“Main Street,” an Italian-American Story by Playwright John Fedele Begins Funding Phase to Bring Play to NYC

One of my latest projects is grant consulting for the Italian-American Repertory Theater Company, a nonprofit celebrating Italian-American voices through theater productions in the New York City-Tri-State area. This one, in particular, is an opportunity to bring to fruition a passion project for a notable actor, producer and playwright from West of the Hudson River.

In 1995, the Italian-American Repertory Theater Company (IARC) was founded by playwright, producer and actor John Fedele and producing director Lisa Defuso to provide Italian-American theater professionals, in New York City and New Jersey, the opportunity to work on productions promoting accurate and positive stories of their community in honor of their culture and heritage.

That year he made his playwriting debut with “Brotherly Love,” a comedy-drama in which he played “the funny, hotheaded Vincent,” as his portrayal of the character was described by The New York Times. Directed by Robert Mariah, the play had a long run to critical acclaim at the Off-Broadway Samuel Becket Theater, including by The New York Law Journal’s “A ‘Brother’ You’ll Love” noting it was “wholesome enough for family-values advocates while his dialogue is liberally peppered with zesty X-rated one-liners.”

The following year Defuso left the company after the 1996 production of “Painted Ladies.” Since then Fedele has been the sole producer of IARC and continues to be driven by his passion to elevate the Italian-American experience, similarly to Jewish-American or Irish-American repertories. He notes that while IARC’s target audience is Italian American, “the company produces projects with universal themes that are relatable to all ethnicities.”

As a performer, Fedele has been acting since the age of 13. He loves acting because “it enables him to learn about other people by exploring their experiences directly in his skin.” He made his New York City debut as the sinister drug addict, Bickum, in “Does A Tiger Wear a Necktie” at 28th Street Playhouse” by Don Peterson. Since then he has played various roles in plays. This year, Fedele takes on the immigrant experience from the point of view of an Italian-American in his newly penned play “Main Street,” which was inspired by his own experiences growing up in his hometown, Cliffside Park, NJ.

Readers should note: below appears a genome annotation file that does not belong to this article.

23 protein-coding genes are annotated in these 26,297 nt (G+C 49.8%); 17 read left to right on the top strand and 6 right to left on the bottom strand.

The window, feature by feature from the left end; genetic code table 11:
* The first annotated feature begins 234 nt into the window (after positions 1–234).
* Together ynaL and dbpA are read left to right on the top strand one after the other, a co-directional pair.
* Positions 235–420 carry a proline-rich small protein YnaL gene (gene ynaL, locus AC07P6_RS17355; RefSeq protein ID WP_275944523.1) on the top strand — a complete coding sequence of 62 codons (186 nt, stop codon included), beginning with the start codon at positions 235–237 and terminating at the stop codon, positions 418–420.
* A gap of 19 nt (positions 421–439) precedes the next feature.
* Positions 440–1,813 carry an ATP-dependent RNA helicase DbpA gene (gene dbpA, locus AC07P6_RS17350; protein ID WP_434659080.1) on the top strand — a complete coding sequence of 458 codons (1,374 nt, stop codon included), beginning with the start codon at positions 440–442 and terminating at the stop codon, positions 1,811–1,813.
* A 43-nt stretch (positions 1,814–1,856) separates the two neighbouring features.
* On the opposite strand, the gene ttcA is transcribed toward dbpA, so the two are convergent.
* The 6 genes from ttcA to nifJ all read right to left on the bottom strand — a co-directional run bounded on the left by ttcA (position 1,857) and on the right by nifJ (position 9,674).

He is also excited to step into the role of Anthony, a deli worker and aspiring actor whose dreams haven’t gone the way he had hoped but continues to push forward. His play challenges the audience to face relevant, poignant and existential questions: “What is the American Dream? Does it still exist? What happens when you seem to achieve it? Does it ultimately bring happiness?”

John Fedele envisions his nonprofit IARC to produce “Main Street” for NYC or NJ theater audiences by end of the year. Currently, the company is developing its lineup of productions for the next couple of years and will be launching a crowdfunding campaign as well as applying for grant funds in support of Italian-American theater and arts programs.

IARC’s NYC productions include: “Brotherly Love (1995),” “American Reconciliation, “in 1995 ( “Painted Ladies (1996)” and “New York Stories in Black and White” were produced in New York City. Productions in New Jersey include: “A View From the Bridge ( 2012),” “Talk Radio,(2013)” “Centennial Casting” and “Doubt (2015).”

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